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Active duty cop:
'The war on drugs is a war on people'


Raw Story

Speaking to Raw Story recently, an active duty police officer who asked not to be named threw down the gauntlet over the part of his job he hates most: the drug war.

"I did not get in law enforcement to destroy a person's future because that person had marijuana or a pill in their pocket," the officer explained. "Why would you want to destroy that person's future and cause them great harm because of that? It's not worth it."

Like many Americans, the reality of the drug war was was nothing like what he'd been taught to believe in his youth. But statistics like a citizen being arrested for drugs every 19 seconds in 2010, and 1.6 million people incarcerated over drugs in 2009, were nothing compared to what he actually experienced in the front lines of the drug war on America's users.

But for those officers who put their lives on the line every day to protect the public from dangerous, violent criminals, the drug war isn't always just another part of the job. For this officer in particular, it's much more than that: "The war on drugs is a war on people," he claimed.

"I just didn't see problems from illegal drug users that I'd been led to believe," the officer explained. "Most of the calls that we get on drug use, as police, are alcohol related. Alcohol is a serious drug that can be abused, but I just didn't see the calls on other drugs like I had been led to believe. I didn't see these drug-crazed people out there doing crazy things... Even growing up before entering law enforcement, I was always led to believe that the drug war was meant to stop all these people from doing crazy things. But on the street, that's not what you see. That's a lie."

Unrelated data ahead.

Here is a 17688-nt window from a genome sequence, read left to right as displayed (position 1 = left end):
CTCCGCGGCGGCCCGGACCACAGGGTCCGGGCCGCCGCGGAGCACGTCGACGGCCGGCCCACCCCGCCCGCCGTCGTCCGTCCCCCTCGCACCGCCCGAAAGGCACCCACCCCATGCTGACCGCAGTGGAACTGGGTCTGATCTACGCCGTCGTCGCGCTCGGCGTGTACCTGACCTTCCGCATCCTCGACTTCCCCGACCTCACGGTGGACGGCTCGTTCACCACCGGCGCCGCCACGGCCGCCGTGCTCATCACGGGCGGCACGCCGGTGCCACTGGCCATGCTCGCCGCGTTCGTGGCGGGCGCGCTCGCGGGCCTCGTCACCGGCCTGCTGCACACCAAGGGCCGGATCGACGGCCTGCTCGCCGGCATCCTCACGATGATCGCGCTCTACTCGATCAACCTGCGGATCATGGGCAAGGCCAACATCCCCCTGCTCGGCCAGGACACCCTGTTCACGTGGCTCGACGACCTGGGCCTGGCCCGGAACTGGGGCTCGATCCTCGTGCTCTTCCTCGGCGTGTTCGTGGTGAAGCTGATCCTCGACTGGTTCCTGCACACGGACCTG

In his view, the officer said that the American public would be much better off if the government would "regulate drugs and keep the control out of the hands of the black market criminals."

"The cartels have been running a serious drug operation in America for decades, and I don't think most Americans are really aware of it," he said. "The money comes from the prohibition of drugs. These criminals are making their money because of the prohibition. If you legalize and regulate it, their profits go to zero."

For more than two decades in law enforcement, he said that he's carried an immense guilt: his first drug arrest.

"I was in training, on 'the other side of the tracks,' for lack of better words, and we pulled a vehicle over," he explained. "The guy, I think he had a defective taillight or something. He was sober, polite, respectful, no problems, and my training officer said, 'Oh yeah, he's gonna have drugs.' So, I asked if we could search his vehicle and he gave me permission. Within no time, I found a small amount of (hard) drugs, so he was facing a serious charge. The whole time I was thinking, 'This is not right. This guy's keeping to himself, not hurting nobody, he's a peaceful person.' I instinctively knew this was wrong. I changed my perspective immediately. This was not the war on drugs that I thought it would be."

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